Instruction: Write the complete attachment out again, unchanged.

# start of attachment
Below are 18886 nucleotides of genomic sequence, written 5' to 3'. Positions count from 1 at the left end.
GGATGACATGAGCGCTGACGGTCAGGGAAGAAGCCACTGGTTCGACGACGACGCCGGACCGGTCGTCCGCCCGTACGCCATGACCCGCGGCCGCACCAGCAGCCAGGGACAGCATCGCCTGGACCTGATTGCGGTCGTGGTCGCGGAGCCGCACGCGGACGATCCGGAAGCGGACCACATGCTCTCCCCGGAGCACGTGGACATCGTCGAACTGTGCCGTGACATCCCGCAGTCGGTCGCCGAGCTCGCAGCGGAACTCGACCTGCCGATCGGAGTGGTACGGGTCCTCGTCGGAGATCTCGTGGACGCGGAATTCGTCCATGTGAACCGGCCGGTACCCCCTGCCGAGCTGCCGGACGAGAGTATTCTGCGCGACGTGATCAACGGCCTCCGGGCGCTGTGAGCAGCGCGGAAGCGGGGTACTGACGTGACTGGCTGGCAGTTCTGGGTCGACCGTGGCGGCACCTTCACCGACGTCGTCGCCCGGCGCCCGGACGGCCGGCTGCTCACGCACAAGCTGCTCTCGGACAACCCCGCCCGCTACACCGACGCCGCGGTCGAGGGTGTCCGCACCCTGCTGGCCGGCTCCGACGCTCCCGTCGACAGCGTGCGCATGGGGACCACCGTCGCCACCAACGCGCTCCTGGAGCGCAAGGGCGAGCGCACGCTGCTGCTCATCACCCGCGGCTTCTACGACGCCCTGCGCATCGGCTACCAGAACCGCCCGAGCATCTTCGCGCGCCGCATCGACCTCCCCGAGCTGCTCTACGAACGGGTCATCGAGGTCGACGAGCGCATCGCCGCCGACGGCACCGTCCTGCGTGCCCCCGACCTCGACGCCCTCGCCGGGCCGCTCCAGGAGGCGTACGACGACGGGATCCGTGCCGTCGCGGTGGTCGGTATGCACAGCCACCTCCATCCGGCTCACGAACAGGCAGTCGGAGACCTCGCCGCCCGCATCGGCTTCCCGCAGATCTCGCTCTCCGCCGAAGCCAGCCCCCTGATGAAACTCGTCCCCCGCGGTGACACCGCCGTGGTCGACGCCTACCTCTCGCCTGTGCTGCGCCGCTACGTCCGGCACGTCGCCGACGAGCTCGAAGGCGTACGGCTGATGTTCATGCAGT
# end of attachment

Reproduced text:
Below are 18886 nucleotides of genomic sequence, written 5' to 3'. Positions count from 1 at the left end.
GGATGACATGAGCGCTGACGGTCAGGGAAGAAGCCACTGGTTCGACGACGACGCCGGACCGGTCGTCCGCCCGTACGCCATGACCCGCGGCCGCACCAGCAGCCAGGGACAGCATCGCCTGGACCTGATTGCGGTCGTGGTCGCGGAGCCGCACGCGGACGATCCGGAAGCGGACCACATGCTCTCCCCGGAGCACGTGGACATCGTCGAACTGTGCCGTGACATCCCGCAGTCGGTCGCCGAGCTCGCAGCGGAACTCGACCTGCCGATCGGAGTGGTACGGGTCCTCGTCGGAGATCTCGTGGACGCGGAATTCGTCCATGTGAACCGGCCGGTACCCCCTGCCGAGCTGCCGGACGAGAGTATTCTGCGCGACGTGATCAACGGCCTCCGGGCGCTGTGAGCAGCGCGGAAGCGGGGTACTGACGTGACTGGCTGGCAGTTCTGGGTCGACCGTGGCGGCACCTTCACCGACGTCGTCGCCCGGCGCCCGGACGGCCGGCTGCTCACGCACAAGCTGCTCTCGGACAACCCCGCCCGCTACACCGACGCCGCGGTCGAGGGTGTCCGCACCCTGCTGGCCGGCTCCGACGCTCCCGTCGACAGCGTGCGCATGGGGACCACCGTCGCCACCAACGCGCTCCTGGAGCGCAAGGGCGAGCGCACGCTGCTGCTCATCACCCGCGGCTTCTACGACGCCCTGCGCATCGGCTACCAGAACCGCCCGAGCATCTTCGCGCGCCGCATCGACCTCCCCGAGCTGCTCTACGAACGGGTCATCGAGGTCGACGAGCGCATCGCCGCCGACGGCACCGTCCTGCGTGCCCCCGACCTCGACGCCCTCGCCGGGCCGCTCCAGGAGGCGTACGACGACGGGATCCGTGCCGTCGCGGTGGTCGGTATGCACAGCCACCTCCATCCGGCTCACGAACAGGCAGTCGGAGACCTCGCCGCCCGCATCGGCTTCCCGCAGATCTCGCTCTCCGCCGAAGCCAGCCCCCTGATGAAACTCGTCCCCCGCGGTGACACCGCCGTGGTCGACGCCTACCTCTCGCCTGTGCTGCGCCGCTACGTCCGGCACGTCGCCGACGAGCTCGAAGGCGTACGGCTGATGTTCATGCAGT